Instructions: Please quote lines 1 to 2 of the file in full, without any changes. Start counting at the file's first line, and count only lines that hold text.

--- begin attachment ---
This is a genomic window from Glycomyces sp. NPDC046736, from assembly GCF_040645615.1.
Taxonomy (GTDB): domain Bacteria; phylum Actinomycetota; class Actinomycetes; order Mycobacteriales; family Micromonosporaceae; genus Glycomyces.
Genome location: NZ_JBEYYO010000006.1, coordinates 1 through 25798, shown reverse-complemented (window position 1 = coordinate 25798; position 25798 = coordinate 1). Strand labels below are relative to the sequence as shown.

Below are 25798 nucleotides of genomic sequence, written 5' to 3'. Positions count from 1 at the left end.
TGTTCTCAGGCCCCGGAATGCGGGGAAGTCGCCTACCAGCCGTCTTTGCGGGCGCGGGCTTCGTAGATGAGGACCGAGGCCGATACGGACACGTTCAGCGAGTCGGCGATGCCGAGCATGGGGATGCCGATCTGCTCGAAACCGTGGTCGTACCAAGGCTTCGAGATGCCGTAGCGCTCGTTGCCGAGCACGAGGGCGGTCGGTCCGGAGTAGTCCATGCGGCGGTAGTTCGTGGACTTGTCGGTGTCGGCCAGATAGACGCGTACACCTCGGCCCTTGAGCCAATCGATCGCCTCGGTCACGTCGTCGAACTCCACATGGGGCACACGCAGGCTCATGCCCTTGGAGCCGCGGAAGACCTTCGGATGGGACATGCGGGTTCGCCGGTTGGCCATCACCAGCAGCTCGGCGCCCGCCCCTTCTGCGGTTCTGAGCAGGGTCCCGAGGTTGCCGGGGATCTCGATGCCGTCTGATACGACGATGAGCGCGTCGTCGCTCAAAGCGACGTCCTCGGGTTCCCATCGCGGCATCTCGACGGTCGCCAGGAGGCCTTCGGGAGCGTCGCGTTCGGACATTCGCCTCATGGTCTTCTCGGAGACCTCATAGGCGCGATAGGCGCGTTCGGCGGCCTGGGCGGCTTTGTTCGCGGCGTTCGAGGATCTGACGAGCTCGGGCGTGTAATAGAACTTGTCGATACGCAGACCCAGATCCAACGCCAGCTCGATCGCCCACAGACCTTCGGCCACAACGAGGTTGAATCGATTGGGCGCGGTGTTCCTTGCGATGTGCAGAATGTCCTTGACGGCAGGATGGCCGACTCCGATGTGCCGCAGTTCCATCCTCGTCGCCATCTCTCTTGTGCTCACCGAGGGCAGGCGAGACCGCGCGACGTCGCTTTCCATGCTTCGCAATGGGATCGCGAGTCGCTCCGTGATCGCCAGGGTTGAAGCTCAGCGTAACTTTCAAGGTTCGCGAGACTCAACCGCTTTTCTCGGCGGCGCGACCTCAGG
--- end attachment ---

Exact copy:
This is a genomic window from Glycomyces sp. NPDC046736, from assembly GCF_040645615.1.
Taxonomy (GTDB): domain Bacteria; phylum Actinomycetota; class Actinomycetes; order Mycobacteriales; family Micromonosporaceae; genus Glycomyces.